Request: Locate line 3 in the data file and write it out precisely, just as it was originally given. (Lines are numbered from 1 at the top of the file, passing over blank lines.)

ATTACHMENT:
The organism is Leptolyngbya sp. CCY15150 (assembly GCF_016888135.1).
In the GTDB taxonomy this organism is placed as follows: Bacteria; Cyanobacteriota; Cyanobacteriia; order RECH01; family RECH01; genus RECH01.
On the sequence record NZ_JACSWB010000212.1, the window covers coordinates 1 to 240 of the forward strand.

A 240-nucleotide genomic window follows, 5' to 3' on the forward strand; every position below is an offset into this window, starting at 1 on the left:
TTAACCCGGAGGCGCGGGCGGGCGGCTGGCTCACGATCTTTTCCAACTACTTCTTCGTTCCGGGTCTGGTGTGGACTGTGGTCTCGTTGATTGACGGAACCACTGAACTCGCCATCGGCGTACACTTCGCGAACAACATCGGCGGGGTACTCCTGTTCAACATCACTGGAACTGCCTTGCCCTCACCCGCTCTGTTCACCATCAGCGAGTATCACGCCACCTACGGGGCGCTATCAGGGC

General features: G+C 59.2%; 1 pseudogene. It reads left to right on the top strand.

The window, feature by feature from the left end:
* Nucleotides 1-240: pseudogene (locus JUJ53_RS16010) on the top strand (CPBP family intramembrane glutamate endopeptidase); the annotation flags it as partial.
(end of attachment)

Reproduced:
On the sequence record NZ_JACSWB010000212.1, the window covers coordinates 1 to 240 of the forward strand.